THE LAIR OF THE WHITE WORM (1988)
-Review by Nic Brown-
Russel adapted a Bram Stoker story about a cult
and its worship of a pagan snake god, and set it in modern day
Conveniently enough, the local land owner, Lord James D'Ampton (Hugh Grant in one of his early roles) holds a fall party that Angus attends with the sisters. The legend of the D’Ampton worm is played out in a musical number by a local Celtic rock band, complete with a large costume worm that Lord D’Ampton must slay in commemoration of his ancestor John D’Ampton’s defeat of the creature centuries before.
While all the celebrating is
going on, Lady Sylvia Marsh (Amanda Donohoe) moves into the mansion
next door (aptly named
Did I mention that I believe Ken Russell is on drugs? Well with the ground work for the story laid out, Russell weaves his strange tale, filled with flashbacks and past life regression that reveal Roman snake worshipping centurions raping and killing nuns in the convent, a large white snake puppet chewing on Jesus on the cross, and odd dream sequences that involve Donohoe and Davis cat fighting over giving Hugh Grant a drink on an airplane. There’s snake charming, poison sucking, ritual killings, and you learn the origin of the game chutes and ladders - hint: the film is about a snake cult after all.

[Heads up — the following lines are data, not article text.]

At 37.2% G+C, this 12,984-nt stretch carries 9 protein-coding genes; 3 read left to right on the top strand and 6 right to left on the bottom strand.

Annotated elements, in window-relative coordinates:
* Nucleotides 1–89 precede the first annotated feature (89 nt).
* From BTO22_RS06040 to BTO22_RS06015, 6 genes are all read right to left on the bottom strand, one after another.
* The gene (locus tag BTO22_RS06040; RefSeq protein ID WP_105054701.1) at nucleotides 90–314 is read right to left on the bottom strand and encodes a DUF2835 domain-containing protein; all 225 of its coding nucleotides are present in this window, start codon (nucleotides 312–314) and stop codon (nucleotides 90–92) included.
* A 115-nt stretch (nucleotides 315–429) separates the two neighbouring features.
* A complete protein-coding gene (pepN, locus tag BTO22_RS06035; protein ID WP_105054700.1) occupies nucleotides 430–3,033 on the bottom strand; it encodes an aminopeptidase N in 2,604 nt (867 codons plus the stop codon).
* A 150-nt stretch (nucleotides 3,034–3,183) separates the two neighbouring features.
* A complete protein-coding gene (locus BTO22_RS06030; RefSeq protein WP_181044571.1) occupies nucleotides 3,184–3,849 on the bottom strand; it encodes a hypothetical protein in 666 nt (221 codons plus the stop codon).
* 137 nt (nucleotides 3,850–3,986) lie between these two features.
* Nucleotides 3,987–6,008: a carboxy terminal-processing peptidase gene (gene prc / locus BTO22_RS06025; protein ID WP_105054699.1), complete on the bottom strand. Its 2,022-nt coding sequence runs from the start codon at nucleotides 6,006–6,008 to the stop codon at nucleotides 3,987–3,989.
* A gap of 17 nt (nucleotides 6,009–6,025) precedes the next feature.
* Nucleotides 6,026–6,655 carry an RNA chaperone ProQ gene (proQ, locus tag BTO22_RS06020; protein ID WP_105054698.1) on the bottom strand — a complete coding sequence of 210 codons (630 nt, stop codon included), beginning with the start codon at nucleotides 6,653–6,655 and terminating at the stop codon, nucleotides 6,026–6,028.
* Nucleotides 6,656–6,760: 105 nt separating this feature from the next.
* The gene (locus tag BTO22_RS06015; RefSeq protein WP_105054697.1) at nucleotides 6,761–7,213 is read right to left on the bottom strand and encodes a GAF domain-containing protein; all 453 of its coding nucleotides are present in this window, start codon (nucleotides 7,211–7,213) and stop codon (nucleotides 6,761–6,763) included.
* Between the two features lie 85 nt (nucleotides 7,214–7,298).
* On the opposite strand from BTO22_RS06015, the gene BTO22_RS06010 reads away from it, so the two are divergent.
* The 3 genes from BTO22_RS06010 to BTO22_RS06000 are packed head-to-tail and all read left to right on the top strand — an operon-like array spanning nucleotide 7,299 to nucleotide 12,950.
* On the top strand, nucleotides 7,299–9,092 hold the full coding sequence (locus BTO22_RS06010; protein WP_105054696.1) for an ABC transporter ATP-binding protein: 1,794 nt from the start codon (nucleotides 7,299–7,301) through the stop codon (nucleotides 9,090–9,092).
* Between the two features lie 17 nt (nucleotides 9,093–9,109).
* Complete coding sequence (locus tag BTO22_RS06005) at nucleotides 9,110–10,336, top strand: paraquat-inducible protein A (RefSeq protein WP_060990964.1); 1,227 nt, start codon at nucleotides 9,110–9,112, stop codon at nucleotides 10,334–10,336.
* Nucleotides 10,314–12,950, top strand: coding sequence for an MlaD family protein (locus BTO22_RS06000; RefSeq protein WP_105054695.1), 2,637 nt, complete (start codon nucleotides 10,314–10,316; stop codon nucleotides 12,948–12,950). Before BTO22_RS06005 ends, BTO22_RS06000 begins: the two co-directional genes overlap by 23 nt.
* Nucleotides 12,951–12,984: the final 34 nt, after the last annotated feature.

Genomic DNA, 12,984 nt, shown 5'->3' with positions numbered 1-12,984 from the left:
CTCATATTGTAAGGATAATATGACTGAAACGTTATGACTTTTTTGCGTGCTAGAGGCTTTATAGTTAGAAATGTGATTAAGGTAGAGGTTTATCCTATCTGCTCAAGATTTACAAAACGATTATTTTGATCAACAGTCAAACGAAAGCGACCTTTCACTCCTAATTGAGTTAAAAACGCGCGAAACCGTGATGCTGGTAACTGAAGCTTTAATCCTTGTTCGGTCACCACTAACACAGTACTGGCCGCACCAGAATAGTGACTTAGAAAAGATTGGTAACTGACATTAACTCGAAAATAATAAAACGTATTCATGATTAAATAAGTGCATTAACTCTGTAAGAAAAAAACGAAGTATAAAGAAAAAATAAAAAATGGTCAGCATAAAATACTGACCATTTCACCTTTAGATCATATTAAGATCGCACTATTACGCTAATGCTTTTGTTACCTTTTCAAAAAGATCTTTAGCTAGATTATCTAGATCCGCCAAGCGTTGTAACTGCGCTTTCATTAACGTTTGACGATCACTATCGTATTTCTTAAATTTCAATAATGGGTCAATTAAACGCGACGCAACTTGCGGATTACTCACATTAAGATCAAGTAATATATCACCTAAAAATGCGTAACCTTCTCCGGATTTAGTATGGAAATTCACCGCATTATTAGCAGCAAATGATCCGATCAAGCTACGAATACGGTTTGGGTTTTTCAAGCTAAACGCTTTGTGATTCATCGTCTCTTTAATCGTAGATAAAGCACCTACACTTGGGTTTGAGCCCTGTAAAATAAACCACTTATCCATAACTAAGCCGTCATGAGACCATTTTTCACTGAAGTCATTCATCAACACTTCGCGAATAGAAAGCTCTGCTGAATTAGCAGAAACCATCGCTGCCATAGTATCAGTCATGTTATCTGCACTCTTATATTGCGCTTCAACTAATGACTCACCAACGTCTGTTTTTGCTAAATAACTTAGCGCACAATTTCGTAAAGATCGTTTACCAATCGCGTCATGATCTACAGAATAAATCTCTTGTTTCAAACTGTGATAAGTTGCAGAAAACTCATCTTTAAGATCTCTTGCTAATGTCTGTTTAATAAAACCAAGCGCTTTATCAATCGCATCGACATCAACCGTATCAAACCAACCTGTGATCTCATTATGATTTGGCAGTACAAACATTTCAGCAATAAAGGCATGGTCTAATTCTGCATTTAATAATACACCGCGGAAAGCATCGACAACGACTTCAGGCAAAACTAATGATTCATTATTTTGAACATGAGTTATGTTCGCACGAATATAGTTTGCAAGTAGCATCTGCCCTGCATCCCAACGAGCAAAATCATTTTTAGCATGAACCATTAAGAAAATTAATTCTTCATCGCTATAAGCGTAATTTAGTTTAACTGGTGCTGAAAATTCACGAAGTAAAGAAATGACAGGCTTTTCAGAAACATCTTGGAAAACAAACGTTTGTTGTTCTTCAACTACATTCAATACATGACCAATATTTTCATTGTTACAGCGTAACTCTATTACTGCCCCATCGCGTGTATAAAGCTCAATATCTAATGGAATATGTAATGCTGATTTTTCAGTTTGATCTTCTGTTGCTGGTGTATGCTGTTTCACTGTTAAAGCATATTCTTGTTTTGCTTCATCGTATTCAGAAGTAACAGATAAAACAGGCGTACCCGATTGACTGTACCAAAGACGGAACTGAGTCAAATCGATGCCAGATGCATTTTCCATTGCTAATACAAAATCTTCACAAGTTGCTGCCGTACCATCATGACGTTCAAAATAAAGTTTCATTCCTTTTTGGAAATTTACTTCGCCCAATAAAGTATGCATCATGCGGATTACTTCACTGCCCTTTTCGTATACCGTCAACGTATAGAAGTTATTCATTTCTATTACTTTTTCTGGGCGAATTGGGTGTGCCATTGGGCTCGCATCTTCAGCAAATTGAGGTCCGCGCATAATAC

Despite the poor dialogue and somewhat wooden acting by Davis and Oxenberg, THE LAIR OF THE WHITE WORM is still an entertaining film. Hugh Grant is fun to watch in his role as a pompous “noble” who has to fill his ancestor’s monster slaying shoes while uttering lines of dialogue like “Let me know if you find any chastity belts, the maids are constantly getting pregnant.” Donohoe’s performance is also worth noting as she plays her seductive femme fatale snake priestess role both skillfully and remarkably unclothed for most of the film. Donohoe even rises out of an oversized snake charmer’s basket at one point, writhing in a convincingly snake like fashion.
Russell’s story is not for everyone as some of the flashbacks are brutal, disturbing, and possibly religiously offensive as they show Dionin and his followers trying to exert their supposed superiority over the “Christian God”. However, if you can get past that, the film is clever and it has enough twists and surprises to keep it interesting. So if you’re in the mood to see what an acid trip in a snake farm might be like, check out Ken Russell’s LAIR OF THE WHITE WORM, be warned though, the film you may forget, but you’ll be humming that damn D’Ampton worm song for weeks after you see the film.